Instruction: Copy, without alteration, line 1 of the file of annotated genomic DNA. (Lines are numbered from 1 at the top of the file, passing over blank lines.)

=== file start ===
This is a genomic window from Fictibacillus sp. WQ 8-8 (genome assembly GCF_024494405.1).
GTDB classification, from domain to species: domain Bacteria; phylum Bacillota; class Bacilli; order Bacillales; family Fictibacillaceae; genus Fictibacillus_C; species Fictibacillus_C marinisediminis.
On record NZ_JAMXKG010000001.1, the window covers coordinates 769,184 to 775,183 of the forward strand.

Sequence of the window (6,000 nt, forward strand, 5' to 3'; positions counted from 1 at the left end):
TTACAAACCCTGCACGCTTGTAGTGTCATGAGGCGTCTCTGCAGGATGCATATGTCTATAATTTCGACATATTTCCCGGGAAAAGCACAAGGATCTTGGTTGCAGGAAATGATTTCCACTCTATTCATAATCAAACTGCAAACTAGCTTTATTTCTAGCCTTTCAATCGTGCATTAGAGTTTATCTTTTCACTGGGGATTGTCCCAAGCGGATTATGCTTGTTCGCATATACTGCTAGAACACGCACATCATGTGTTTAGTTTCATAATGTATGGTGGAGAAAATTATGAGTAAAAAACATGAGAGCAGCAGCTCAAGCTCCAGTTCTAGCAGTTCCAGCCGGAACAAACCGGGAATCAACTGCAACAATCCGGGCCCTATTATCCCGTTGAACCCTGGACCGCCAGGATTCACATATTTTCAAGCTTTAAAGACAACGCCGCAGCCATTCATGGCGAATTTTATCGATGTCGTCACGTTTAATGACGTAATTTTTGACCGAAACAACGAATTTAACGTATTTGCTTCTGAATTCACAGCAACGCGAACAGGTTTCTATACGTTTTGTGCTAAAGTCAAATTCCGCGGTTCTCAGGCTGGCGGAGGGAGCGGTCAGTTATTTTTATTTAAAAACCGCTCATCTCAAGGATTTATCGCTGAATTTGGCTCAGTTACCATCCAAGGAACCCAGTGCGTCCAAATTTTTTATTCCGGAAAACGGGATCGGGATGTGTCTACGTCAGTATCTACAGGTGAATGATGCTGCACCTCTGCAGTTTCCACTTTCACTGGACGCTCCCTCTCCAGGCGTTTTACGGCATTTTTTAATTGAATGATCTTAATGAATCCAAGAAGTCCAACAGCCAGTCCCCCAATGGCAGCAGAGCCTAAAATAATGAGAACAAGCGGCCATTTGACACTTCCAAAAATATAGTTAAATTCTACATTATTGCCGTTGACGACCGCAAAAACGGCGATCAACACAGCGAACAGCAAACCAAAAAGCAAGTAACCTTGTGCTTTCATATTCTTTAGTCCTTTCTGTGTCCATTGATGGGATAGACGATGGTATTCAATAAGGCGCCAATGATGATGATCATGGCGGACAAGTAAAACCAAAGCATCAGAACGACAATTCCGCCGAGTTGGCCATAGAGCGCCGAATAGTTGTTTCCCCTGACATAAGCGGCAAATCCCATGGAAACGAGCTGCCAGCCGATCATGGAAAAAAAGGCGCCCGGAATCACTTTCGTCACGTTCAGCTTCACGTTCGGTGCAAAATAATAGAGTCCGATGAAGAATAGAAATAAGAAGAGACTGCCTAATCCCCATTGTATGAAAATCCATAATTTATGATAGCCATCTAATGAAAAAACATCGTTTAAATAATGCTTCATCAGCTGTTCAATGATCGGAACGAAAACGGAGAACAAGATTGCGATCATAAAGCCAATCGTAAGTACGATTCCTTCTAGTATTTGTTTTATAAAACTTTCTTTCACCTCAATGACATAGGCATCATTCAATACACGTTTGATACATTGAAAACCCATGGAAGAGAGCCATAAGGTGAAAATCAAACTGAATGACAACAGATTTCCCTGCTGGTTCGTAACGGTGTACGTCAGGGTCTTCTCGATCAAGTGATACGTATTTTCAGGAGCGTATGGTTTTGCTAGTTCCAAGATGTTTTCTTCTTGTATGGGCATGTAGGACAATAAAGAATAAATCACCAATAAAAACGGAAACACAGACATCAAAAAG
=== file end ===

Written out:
This is a genomic window from Fictibacillus sp. WQ 8-8 (genome assembly GCF_024494405.1).